Russia’s largest salmon producer, Russian Aquaculture, has announced plans for a massive expansion of its business by 2025. As part of these plans, the company aims to increase production to at least 30,000 tonnes of salmon over the next seven years – compared to about 6,000 tonnes in 2017 – to become one of the world’s top salmon producers. The company now has the rights to operate 14 sites around Murmansk with a total capacity of 23,000 tonnes of fish per year. However, as part of their plans they aim to increase this number tally to 16.

Earlier this year, the Russian government unveiled plans to foster the development of the aquaculture industry in Karelia by establishing an aquaculture cluster. The state-run Federal Agency for Fishery (Rosrybolovstvo) was tasked with performing a feasibility study to build a new fish breeding centre and a fish feed mill in the region. Under the plan, the region’s annual fish harvest is to reach more than 35,000 tonnes by 2020. The planned investments are part of the government’s scheme to decrease the country’s dependency on fish imports.


Greece has approved of 112 investment plans for aquaculture units around the country, with 60 different companies included, of which the “lion’s share” is held by the Andromeda group, which also controls the Nireus and Selonda producers. The latter trio of brands account for 47 investment plans, budgeted at 44.3 million euros, of which 13.7 million euros are state subsidies within the Operational Programme “Fisheries and Sea 2014-2020”. The Mediterranean is the world’s most overfished sea, with some 62.2% of fish stocks depleting fast, according to the UN’s Food and Agriculture Organization (FAO). Today more than 69 percent of all Greek fisheries production comes from aquaculture and accounts for 11 percent of total Greek agricultural exports. Of the 1,045 aquaculture facilities in Greece, 36 percent are marine fish-farm sites. The main species farmed are sea bass and sea bream, particularly in offshore conditions, and mussels, according to Seafood Source.


The Cabinet Committee on Economic Affairs chaired by Indian Prime Minister Narendra Modi recently approved the creation of a special Fisheries and Aquaculture Infrastructure Development Fund (FIDF). The multi-billion-dollar fund aims to help the creation of fisheries infrastructure facilities to boost fish production and help achieve the target of producing 15 million tonnes of fish by 2020, which was set under the Blue Revolution.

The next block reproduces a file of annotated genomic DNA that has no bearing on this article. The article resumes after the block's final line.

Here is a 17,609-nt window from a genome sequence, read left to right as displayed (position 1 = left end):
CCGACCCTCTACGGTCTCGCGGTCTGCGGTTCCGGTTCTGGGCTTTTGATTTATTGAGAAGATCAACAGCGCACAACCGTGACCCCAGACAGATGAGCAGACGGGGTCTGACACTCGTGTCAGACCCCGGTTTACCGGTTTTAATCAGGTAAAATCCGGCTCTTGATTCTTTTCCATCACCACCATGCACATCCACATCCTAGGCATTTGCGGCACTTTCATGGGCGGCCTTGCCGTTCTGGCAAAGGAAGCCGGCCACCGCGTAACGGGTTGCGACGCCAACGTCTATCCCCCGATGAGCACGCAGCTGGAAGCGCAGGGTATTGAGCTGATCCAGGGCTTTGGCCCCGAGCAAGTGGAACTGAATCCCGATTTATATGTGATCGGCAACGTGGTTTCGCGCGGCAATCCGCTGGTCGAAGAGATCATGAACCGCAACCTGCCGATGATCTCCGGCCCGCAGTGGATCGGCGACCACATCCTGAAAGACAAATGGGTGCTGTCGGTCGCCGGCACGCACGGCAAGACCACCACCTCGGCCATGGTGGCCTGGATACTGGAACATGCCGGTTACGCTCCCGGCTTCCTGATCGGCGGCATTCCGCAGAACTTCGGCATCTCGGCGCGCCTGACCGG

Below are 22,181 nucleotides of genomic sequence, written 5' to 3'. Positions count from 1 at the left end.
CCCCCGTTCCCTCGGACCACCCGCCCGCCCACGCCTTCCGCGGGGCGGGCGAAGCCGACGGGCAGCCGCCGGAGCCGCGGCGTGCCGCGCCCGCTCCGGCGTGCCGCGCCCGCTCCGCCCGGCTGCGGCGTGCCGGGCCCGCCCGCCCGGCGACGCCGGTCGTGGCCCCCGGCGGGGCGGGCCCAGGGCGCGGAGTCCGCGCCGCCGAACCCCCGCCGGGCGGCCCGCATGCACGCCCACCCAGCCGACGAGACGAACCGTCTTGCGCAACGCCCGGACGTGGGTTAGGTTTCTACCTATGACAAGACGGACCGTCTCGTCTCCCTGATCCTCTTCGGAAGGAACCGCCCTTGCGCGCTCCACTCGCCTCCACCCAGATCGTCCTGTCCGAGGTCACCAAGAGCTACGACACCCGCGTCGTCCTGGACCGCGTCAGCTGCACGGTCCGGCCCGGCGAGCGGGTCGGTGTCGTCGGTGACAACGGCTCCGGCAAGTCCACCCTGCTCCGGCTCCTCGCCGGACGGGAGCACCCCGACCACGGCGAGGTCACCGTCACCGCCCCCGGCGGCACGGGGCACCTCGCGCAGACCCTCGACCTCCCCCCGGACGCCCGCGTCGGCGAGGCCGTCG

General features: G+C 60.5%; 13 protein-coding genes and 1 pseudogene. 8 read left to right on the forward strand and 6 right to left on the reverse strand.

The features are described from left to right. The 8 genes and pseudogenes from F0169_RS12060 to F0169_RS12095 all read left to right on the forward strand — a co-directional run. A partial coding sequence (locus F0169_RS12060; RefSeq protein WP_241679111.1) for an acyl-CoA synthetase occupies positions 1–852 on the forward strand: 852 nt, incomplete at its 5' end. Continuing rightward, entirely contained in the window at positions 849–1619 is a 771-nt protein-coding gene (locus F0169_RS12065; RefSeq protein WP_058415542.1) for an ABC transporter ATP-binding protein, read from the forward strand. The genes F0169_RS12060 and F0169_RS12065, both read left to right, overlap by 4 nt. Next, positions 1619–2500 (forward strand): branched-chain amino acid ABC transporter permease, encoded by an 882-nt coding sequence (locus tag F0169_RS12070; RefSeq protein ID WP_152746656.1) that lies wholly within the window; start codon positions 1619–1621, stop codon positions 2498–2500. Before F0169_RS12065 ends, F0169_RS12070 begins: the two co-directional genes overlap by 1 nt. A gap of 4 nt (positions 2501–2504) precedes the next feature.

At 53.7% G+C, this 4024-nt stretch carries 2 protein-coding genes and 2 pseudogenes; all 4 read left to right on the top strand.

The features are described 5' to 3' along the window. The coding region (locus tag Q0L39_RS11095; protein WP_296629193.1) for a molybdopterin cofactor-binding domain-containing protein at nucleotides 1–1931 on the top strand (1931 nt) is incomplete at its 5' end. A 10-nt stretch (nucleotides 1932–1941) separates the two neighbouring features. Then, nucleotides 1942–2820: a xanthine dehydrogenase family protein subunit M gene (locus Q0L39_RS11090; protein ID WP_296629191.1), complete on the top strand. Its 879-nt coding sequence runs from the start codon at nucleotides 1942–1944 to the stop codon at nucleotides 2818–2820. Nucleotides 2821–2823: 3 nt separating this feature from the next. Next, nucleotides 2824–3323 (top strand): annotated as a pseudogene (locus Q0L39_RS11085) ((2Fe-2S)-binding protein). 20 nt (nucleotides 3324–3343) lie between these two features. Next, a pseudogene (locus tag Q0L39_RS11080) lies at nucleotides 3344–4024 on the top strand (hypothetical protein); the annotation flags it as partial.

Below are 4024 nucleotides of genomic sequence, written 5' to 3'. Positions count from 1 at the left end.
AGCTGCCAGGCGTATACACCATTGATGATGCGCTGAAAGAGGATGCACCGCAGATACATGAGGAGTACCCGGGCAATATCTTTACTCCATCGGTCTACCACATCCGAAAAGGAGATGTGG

It will also support the government’s aim to achieve sustainable growth of 8 -9 per cent and thereafter take the fish production to the level of about 20 million tonnes by 2022-23. The fund will also boost employment opportunities for over 950,000 fishermen and other entrepreneurs in fishing and allied activities. The fund will encourage the adoption of new technologies in the fisheries sector. India’s fish production is estimated at around 12 million tonnes annually.


China sees Southeast Asia and Africa as part of its “One Belt, One Road” (OBOR) seafood initiative, with support in seawater cage aquaculture systems producing species like yellow croaker, grouper, cobia, and silver pomfret. Chinese companies have invested USD 180 billion (EUR 155 million) in overseas agriculture and fisheries across 140 countries up to 2016, according to Gu Wei Bing, a senior agriculture ministry official. China has a target of increasing its aquaculture production by 15.4 million metric tons by 2025. China is also building a $2 billion fish farm in French Polynesia – its second-largest investment in the Pacific while providing Norway with giant-aquaculture infrastructure for fish farming.


Arctic Sea Farms, one of the largest aquaculture companies in Iceland, has confirmed plans for a significant expansion of its operations. Iceland’s largest salmon producer, Arnalax, also recently voiced ambitions to grow the industry substantially – from its current level of 15,000 tonnes a year to 50,000 tonnes within five years. All Icelandic sea farms are obliged to deposit into a special aquaculture environmental fund. The objective of the fund is to promote research concerning the sea farming areas and the main beneficiaries of the fund has been The Marine Research Institute of Iceland.  Iceland is now committed to expanding its still relatively young aquaculture industry. A number of other companies have growth plans in the pipeline. The main argument in the country is by how much, and where, the new farms should be located.


America’s National Marine Fisheries Service (NOAA) is setting a goal to expand marine aquaculture production in the US by at least 50 per cent by the year 2020. The organization recently released its Marine Aquaculture Strategic Plan, which is focusing on the goals of regulatory efficiency, improving tools and technology and keeping the public informed.

Currently, the US imports over 90 per cent of its seafood, about half of which is farmed. Aquaculture production employs about 40,000 people in the US.  U.S. Senator Roger Wicker, has introduced a bill that would streamline the permitting process for aquaculture farms in American waters. The bill is similar to calls in Canada for a Federal Aquaculture Act that will provide a modern legal framework for managing the aquaculture sector.